Have You Tried These 8 Types Of Biryani
Biryani has many flavours across IndiaUnsplash

World Biryani Day: Have You Tried These 8 Types Of Biryani?

From the fragrant Lucknow biryani to the spicy Thalassery biryani, every region in India has added its own touch to the widely loved Persian dish. On World Biryani Day, here's a look at all of them

Ask anybody their top dishes and biryani will undoubtedly be one of their answers. While the dish was borrowed from the Persians, and how it came to be in India continues to be a hot topic for debate, the aromatic preparation has taken many regional forms. If you are keen to know what those are, here's a list of the types of biryani available around India.

Hyderabadi Biryani

Hyderabadi Biryani
Hyderabadi BiryaniShreyak Singh on Unsplash

There are two types of Hyderabadi Biryani—pakki (cooked) and kacchi (raw), believed to have originated from the kitchen of Hyderabad's Nizam. To prepare pakki Hyderabadi Biryani, basmati rice and meat are cooked separately and then layered together. Whereas, for kacchi Hyderabadi Biryani, raw marinated meat (chicken or lamb) is placed between the layers of basmati rice infused with saffron, onions, and dried fruits. Both are slow-cooked in a dough-sealed earthen pot over a charcoal fire, resulting in rich, aromatic, and flavourful biryani. 

Lucknowi Biryani

Lucknowi biryani
Lucknowi biryaniWikimedia Commons

The Lucknowi Biryani, also known as the "Awadhi biryani," has a unique way of cooking called dum pukht. The meat or chicken is partially cooked separately from the rice, which is flavoured with saffron, star anise, and cinnamon. The meat is layered with rice in a deep-bottomed vessel called a handi, and the mixture is cooked for several hours until the flavours deeply penetrate the dish. This results in a soft and mild-flavoured Lucknowi biryani that is sure to please your taste buds.

Sindhi Biryani

Sindhi Biryani
Sindhi BiryaniWikimedi Commons

As the name suggests, Sindhi Biryani originated in Sindh province, which is now part of Pakistan. This biryani is made using a generous amount of chopped chillies, roasted spices, mint, coriander leaves, onions, nuts, dried fruits, and sour yoghurt. The combination of these ingredients gives the biryani a piquant and aromatic flavour. To further enhance the taste, plums and potatoes are also added to the dish.

Kalyani Biryani

The Kalyani Biryani, also known as the "Poor man's Hyderabadi biryani," is believed to have originated in Bidar city, Karnataka. This flavourful and tangy biryani consists of buffalo meat and a variety of spices, coriander, and tomatoes. Although it doesn't contain the same ingredients as the popular Hyderabadi biryani, it still has the same delicious taste and pleasant aroma.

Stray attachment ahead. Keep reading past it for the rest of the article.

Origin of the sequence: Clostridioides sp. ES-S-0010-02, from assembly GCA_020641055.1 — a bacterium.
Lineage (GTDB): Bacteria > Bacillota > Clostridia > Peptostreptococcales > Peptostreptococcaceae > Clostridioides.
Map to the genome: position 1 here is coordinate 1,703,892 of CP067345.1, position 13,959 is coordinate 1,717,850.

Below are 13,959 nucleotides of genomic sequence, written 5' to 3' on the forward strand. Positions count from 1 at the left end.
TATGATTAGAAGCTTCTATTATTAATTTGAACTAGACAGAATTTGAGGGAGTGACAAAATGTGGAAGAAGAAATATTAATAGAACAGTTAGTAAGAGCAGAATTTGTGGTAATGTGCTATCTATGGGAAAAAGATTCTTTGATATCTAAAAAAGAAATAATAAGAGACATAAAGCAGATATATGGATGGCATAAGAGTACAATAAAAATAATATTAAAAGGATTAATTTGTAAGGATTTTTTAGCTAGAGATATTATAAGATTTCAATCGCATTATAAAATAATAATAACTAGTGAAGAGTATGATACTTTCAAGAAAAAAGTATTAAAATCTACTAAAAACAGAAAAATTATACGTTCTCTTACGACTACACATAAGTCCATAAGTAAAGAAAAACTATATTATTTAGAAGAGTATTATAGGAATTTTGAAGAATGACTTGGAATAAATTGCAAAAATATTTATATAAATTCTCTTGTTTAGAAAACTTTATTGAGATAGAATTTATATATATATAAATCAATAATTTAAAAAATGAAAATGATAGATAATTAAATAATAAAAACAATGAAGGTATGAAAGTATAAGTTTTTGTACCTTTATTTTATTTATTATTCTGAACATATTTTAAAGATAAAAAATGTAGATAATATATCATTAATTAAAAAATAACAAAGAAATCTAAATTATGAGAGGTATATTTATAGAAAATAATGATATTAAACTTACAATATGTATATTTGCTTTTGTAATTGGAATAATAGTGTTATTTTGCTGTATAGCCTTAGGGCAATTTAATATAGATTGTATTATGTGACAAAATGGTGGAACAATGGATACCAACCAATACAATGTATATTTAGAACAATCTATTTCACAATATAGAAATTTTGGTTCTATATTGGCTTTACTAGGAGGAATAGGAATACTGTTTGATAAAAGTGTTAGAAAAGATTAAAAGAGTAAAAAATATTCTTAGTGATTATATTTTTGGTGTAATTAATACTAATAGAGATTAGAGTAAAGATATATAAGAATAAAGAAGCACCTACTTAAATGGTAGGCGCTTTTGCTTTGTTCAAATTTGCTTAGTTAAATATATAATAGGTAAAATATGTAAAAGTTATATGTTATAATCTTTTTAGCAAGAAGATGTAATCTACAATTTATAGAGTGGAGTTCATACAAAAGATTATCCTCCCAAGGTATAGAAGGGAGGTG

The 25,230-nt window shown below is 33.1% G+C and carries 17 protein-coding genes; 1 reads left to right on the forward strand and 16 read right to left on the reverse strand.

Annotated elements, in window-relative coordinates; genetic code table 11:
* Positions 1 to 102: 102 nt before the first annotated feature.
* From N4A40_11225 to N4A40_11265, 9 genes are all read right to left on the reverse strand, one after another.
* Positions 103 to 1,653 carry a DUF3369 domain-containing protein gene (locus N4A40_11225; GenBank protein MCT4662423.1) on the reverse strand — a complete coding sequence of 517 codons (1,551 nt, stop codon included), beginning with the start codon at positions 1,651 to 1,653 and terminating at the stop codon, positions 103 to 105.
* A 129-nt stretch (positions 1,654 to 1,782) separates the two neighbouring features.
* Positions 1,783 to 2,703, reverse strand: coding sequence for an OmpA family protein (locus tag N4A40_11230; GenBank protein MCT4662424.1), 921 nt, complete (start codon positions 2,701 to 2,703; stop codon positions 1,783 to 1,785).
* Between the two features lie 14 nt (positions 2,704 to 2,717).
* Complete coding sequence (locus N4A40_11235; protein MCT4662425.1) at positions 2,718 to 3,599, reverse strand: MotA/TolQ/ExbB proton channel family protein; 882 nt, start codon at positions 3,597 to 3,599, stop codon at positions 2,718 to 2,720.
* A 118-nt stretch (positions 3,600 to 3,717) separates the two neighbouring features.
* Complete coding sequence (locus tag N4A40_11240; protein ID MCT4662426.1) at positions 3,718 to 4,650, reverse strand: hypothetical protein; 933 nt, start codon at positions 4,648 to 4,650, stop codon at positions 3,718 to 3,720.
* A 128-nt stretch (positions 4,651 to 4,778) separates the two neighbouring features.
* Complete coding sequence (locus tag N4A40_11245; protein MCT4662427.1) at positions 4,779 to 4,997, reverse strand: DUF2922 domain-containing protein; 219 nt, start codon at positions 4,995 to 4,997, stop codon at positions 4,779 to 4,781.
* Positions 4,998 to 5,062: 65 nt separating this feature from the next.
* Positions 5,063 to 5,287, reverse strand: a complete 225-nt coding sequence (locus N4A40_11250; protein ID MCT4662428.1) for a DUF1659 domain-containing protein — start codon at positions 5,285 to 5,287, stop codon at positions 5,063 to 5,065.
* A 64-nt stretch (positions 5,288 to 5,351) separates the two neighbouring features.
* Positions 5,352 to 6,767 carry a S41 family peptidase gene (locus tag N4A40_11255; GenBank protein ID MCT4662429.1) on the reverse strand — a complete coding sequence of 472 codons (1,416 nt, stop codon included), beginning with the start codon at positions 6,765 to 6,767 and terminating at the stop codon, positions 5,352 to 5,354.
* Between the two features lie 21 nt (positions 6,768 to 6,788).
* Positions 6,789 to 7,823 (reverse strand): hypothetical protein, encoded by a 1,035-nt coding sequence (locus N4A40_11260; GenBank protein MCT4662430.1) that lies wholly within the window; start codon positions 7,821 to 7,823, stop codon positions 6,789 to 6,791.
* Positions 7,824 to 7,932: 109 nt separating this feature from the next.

Dindigul Biryani

Dindigul Biryani
Dindigul BiryaniWikimedia Commons

Dindigul Biryani is a popular dish that can be found in various outlets throughout Chennai. It derives its strong and tangy flavour from a blend of curd and lemon, mixed with cubed mutton or chicken and jeera samba rice. Additionally, a generous amount of pepper is added to give it a zesty flavour.

Kolkata Biryani

Kolkata biryani
Kolkata biryani DEEPANJAN GHOSH

While the Kolkata biryani has attained a fan following of its own, it can be traced back to the Awadhi style biryani of Lucknow. It is characterised by the same subtle flavour and the minimal use of spices. Like it, the meat is layered between beds of fragrant rice. However, it also features additional ingredients, such as boiled eggs and potatoes. 

Ambur Biryani

Ambur biryani
Ambur biryaniWikimedia Commons

Ambur Biryani is an unmissable travelling experience in itself when visiting Tamil Nadu. Originating from Ambur, this biryani, unlike other variations, has meat (chicken or mutton), but what makes it different is the use of a short-grain rice variant called seeraga samba rice instead of basmati. The meat is soaked in curd and flavoured with coriander and mint, and then added to the cooked seeraga samba rice, along with other spices. Savouring it with brinjal curry, ennai kathirikai, is the best way to enjoy the dish. 

Thalassery Biryani

 Jeerakasala rice
Jeerakasala riceWikiCommons

This biryani, which originates from the Malabar region, particularly Kerala, is both sweet and spicy. The variety of biryani in this region is as diverse as the different cultures and ethnic groups within. The Thalassery Biryani, for instance, uses Khyma or Jeerakasala, an indigenous variety of rice, instead of the traditional basmati rice. Other ingredients in this biryani include Malabar spices, meat or chicken, fried onions, fennel seeds, and sauteed cashews and raisins. The Khyma is cooked separately from the meat and is only mixed together during serving.

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